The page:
Skip to content

Posts from the ‘Social Change’ Category

A Beautiful Mind

John-Nash-600x300

By Dr. Sean Kidd, Head of the Psychology Service of CAMH’s Schizophrenia Services and Assistant Professor with the University of Toronto Department of Psychiatry

This past Saturday the brilliant mathematician Dr. John Nash and his wife were killed in a car accident on the New Jersey turnpike. Dr. Nash was 86 years old. His work in mathematics was internationally recognized, earning him prestigious awards such as the Nobel and Abel prizes. Despite such accomplishments, he is far better known as the inspiration for the Sylvia Nasar biography ‘A Beautiful Mind’ and the 2001 film of the same name starring Russell Crowe.

This film, inspired by his life, stands still as one of a very small number that has the experiences of schizophrenia as a primary focus. Read more

True Colors Shine Through at The White House

Alex-Whitehouse-blog

By Dr. Alex Abramovich, Postdoctoral Fellow, Social & Epidemiological Research Department

The True Colors Fund in New York City, co-founded by Cyndi Lauper, works towards ending LGBTQ youth homelessness. My colleagues at the True Colors Fund have persistently tried to reauthorize the Runaway and Homeless Youth Act, America’s only Federal law that funds services for youth experiencing homelessness, they have also worked hard to ensure that the Act recognizes the needs of lesbian, gay, bisexual, transgender, queer, questioning, and two-spirit (LGBTQ2S) youth. Read more

Stigma – Overcoming that last taboo

stigma-wordle2

By Elizabeth Scott, an independent, Toronto-based writer and editor

I know what stigma feels like – frustrating, maddening, depressing. There really are no positive words to describe its impact on people and families that deal with mental health concerns.

I’ve pushed through stigma’s oppression on many occasions. Like an ugly shawl, stigma feels like a shroud, something embarrassing; a disgrace. It’s an awful word that evokes awful responses that are often based on misinformation and myth. Its effects are a modern day tragedy. Read more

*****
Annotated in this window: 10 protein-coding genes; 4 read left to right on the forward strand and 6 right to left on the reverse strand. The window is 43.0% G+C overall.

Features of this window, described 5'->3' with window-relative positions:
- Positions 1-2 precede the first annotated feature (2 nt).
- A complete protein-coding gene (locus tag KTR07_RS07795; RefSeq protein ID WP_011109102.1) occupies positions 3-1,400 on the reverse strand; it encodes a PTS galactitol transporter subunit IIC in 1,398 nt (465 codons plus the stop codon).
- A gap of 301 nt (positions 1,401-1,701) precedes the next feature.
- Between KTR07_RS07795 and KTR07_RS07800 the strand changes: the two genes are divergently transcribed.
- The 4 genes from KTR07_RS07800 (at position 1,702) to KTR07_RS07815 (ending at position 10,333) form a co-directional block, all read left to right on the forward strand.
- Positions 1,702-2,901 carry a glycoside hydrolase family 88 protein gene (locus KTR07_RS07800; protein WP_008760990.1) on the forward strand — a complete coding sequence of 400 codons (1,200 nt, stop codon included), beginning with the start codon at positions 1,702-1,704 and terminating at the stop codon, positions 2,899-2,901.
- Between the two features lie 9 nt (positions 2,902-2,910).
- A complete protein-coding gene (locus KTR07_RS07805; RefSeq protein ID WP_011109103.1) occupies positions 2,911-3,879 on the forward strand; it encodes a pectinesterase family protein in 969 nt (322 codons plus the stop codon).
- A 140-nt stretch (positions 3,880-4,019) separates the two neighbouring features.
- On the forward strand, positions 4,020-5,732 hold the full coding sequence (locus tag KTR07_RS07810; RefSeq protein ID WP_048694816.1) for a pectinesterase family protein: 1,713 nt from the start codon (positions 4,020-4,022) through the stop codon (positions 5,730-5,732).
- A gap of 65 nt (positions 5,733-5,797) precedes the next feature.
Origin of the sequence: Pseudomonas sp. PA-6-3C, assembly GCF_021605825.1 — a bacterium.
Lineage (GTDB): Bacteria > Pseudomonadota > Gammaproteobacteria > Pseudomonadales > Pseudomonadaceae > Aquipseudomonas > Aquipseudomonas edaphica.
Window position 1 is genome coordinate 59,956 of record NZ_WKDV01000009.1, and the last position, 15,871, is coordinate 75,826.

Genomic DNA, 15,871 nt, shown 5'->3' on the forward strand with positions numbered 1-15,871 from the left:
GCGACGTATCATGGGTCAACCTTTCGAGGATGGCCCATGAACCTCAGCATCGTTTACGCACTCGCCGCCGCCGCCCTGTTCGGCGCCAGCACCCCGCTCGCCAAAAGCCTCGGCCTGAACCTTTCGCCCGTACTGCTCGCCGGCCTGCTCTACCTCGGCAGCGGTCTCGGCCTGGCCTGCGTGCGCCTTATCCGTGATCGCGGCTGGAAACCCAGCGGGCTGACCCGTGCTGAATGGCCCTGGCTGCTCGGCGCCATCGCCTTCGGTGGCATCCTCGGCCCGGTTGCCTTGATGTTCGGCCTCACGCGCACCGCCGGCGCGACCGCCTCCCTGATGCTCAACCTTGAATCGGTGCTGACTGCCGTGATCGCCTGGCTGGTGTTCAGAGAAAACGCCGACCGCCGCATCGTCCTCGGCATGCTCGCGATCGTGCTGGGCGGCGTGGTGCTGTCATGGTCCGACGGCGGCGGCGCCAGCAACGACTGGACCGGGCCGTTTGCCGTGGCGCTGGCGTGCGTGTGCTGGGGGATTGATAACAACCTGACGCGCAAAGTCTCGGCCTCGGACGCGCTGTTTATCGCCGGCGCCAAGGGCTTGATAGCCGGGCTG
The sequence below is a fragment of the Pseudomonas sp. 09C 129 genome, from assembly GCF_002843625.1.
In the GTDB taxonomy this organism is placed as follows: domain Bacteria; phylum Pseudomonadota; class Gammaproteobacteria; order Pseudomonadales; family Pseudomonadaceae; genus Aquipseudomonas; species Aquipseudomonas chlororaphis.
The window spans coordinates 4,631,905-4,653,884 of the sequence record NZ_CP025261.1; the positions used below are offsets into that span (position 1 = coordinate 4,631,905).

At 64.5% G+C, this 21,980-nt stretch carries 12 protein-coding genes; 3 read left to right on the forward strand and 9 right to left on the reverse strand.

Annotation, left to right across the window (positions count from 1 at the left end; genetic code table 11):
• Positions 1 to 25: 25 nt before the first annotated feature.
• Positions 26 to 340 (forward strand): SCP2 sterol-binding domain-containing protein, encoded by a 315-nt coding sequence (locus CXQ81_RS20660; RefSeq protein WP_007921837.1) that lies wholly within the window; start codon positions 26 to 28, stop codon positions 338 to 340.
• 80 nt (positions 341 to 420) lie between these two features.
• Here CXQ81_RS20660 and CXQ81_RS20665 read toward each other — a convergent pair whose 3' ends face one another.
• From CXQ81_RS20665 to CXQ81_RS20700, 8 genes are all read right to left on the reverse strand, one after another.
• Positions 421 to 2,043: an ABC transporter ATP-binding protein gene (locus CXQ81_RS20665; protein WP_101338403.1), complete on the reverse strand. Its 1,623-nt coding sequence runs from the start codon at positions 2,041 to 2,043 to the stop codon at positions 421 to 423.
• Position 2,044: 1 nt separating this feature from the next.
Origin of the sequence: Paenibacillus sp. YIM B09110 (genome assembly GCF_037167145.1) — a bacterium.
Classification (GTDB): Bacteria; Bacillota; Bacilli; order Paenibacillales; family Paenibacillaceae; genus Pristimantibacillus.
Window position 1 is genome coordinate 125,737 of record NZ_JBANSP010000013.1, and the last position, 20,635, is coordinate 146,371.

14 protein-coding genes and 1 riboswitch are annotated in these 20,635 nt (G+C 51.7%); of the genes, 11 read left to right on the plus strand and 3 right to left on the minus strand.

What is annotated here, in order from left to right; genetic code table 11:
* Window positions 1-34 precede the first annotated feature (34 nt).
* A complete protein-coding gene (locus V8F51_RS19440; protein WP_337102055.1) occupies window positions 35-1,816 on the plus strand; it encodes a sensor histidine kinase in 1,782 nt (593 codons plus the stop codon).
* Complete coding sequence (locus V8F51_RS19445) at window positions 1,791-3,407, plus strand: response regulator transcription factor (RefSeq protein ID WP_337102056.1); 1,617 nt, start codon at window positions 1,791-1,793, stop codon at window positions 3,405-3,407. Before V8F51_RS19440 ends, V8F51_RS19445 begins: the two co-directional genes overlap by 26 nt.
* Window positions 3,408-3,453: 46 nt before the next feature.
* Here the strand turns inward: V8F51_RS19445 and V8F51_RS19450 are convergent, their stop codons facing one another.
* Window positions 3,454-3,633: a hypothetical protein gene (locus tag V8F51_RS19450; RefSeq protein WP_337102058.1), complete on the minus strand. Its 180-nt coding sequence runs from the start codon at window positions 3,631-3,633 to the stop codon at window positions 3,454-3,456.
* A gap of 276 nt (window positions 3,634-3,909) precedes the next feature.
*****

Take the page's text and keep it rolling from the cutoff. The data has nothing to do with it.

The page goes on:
Changing the Face of Boys and Men’s Mental Health in First Nations Communities

ksp-logo-blog

By Dr. Julie George, a member of Kettle & Stony Point First Nation (KSPFN), Project Scientist in CAMH’s Social and Epidemiological Research Department and the Mental Health, Addiction and Violence Support Program Manager at the Health Services Department in her home community.

As a member of Kettle & Stony Point First Nation and as a service provider, I am witness to the mental health challenges that boys and men face.

As a researcher, I am also part of an innovative new project to address these challenges, a project that is part of a paradigm shift in Aboriginal research and program development. This new approach directly involves Aboriginal people in defining problems, conducting research, and facilitating solutions. Read more

Mental Illness and ‘Community’: Oft used, seldom defined, and poorly understood

Community-MI2By Dr. Sean Kidd, Head of the Psychology Service of CAMH’s Schizophrenia Services and Assistant Professor with the University of Toronto Department of Psychiatry

The term “community” is a central concept in mental health reform and recovery conversations. These ideas are repeatedly referenced in documents such as the World Health Organization Mental Health Action Plan and the Canadian Mental Health Strategy. Clinicians routinely reference clients “getting back into the community”, and people affected by mental illness will often discuss being involved in a range of communities as key to the process of recovery. Read more

Follow

Get every new post delivered to your Inbox.

Join 280 other followers